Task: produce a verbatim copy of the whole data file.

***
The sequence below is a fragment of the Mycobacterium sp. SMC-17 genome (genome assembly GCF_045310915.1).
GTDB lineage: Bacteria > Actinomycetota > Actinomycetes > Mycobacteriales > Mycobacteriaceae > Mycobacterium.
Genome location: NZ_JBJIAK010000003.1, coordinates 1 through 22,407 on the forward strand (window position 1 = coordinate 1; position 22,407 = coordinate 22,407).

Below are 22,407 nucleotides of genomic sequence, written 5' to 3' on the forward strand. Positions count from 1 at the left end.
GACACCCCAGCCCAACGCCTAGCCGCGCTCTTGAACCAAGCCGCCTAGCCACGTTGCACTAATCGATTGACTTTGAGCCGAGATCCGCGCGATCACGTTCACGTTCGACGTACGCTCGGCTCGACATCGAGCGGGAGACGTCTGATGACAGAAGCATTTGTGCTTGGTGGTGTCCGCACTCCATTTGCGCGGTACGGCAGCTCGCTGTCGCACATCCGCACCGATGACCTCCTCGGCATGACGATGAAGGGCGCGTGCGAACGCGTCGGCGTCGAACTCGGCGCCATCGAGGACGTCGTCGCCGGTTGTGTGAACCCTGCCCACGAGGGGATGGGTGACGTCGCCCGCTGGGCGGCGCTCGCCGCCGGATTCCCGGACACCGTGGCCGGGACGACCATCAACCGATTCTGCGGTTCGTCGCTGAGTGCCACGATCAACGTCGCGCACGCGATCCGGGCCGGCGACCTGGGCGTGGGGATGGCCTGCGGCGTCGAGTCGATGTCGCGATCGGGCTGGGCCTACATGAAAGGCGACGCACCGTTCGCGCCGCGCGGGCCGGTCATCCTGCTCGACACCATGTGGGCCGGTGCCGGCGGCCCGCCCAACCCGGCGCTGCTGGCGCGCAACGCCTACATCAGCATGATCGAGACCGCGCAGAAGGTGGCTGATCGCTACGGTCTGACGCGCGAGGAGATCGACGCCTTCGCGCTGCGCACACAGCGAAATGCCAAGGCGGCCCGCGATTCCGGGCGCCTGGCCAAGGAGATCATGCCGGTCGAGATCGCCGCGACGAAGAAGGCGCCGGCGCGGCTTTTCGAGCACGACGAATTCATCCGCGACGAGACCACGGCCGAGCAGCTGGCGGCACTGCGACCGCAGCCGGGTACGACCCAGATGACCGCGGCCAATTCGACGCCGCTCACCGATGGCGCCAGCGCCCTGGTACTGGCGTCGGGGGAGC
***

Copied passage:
The sequence below is a fragment of the Mycobacterium sp. SMC-17 genome (genome assembly GCF_045310915.1).
GTDB lineage: Bacteria > Actinomycetota > Actinomycetes > Mycobacteriales > Mycobacteriaceae > Mycobacterium.
Genome location: NZ_JBJIAK010000003.1, coordinates 1 through 22,407 on the forward strand (window position 1 = coordinate 1; position 22,407 = coordinate 22,407).

Below are 22,407 nucleotides of genomic sequence, written 5' to 3' on the forward strand. Positions count from 1 at the left end.
GACACCCCAGCCCAACGCCTAGCCGCGCTCTTGAACCAAGCCGCCTAGCCACGTTGCACTAATCGATTGACTTTGAGCCGAGATCCGCGCGATCACGTTCACGTTCGACGTACGCTCGGCTCGACATCGAGCGGGAGACGTCTGATGACAGAAGCATTTGTGCTTGGTGGTGTCCGCACTCCATTTGCGCGGTACGGCAGCTCGCTGTCGCACATCCGCACCGATGACCTCCTCGGCATGACGATGAAGGGCGCGTGCGAACGCGTCGGCGTCGAACTCGGCGCCATCGAGGACGTCGTCGCCGGTTGTGTGAACCCTGCCCACGAGGGGATGGGTGACGTCGCCCGCTGGGCGGCGCTCGCCGCCGGATTCCCGGACACCGTGGCCGGGACGACCATCAACCGATTCTGCGGTTCGTCGCTGAGTGCCACGATCAACGTCGCGCACGCGATCCGGGCCGGCGACCTGGGCGTGGGGATGGCCTGCGGCGTCGAGTCGATGTCGCGATCGGGCTGGGCCTACATGAAAGGCGACGCACCGTTCGCGCCGCGCGGGCCGGTCATCCTGCTCGACACCATGTGGGCCGGTGCCGGCGGCCCGCCCAACCCGGCGCTGCTGGCGCGCAACGCCTACATCAGCATGATCGAGACCGCGCAGAAGGTGGCTGATCGCTACGGTCTGACGCGCGAGGAGATCGACGCCTTCGCGCTGCGCACACAGCGAAATGCCAAGGCGGCCCGCGATTCCGGGCGCCTGGCCAAGGAGATCATGCCGGTCGAGATCGCCGCGACGAAGAAGGCGCCGGCGCGGCTTTTCGAGCACGACGAATTCATCCGCGACGAGACCACGGCCGAGCAGCTGGCGGCACTGCGACCGCAGCCGGGTACGACCCAGATGACCGCGGCCAATTCGACGCCGCTCACCGATGGCGCCAGCGCCCTGGTACTGGCGTCGGGGGAGC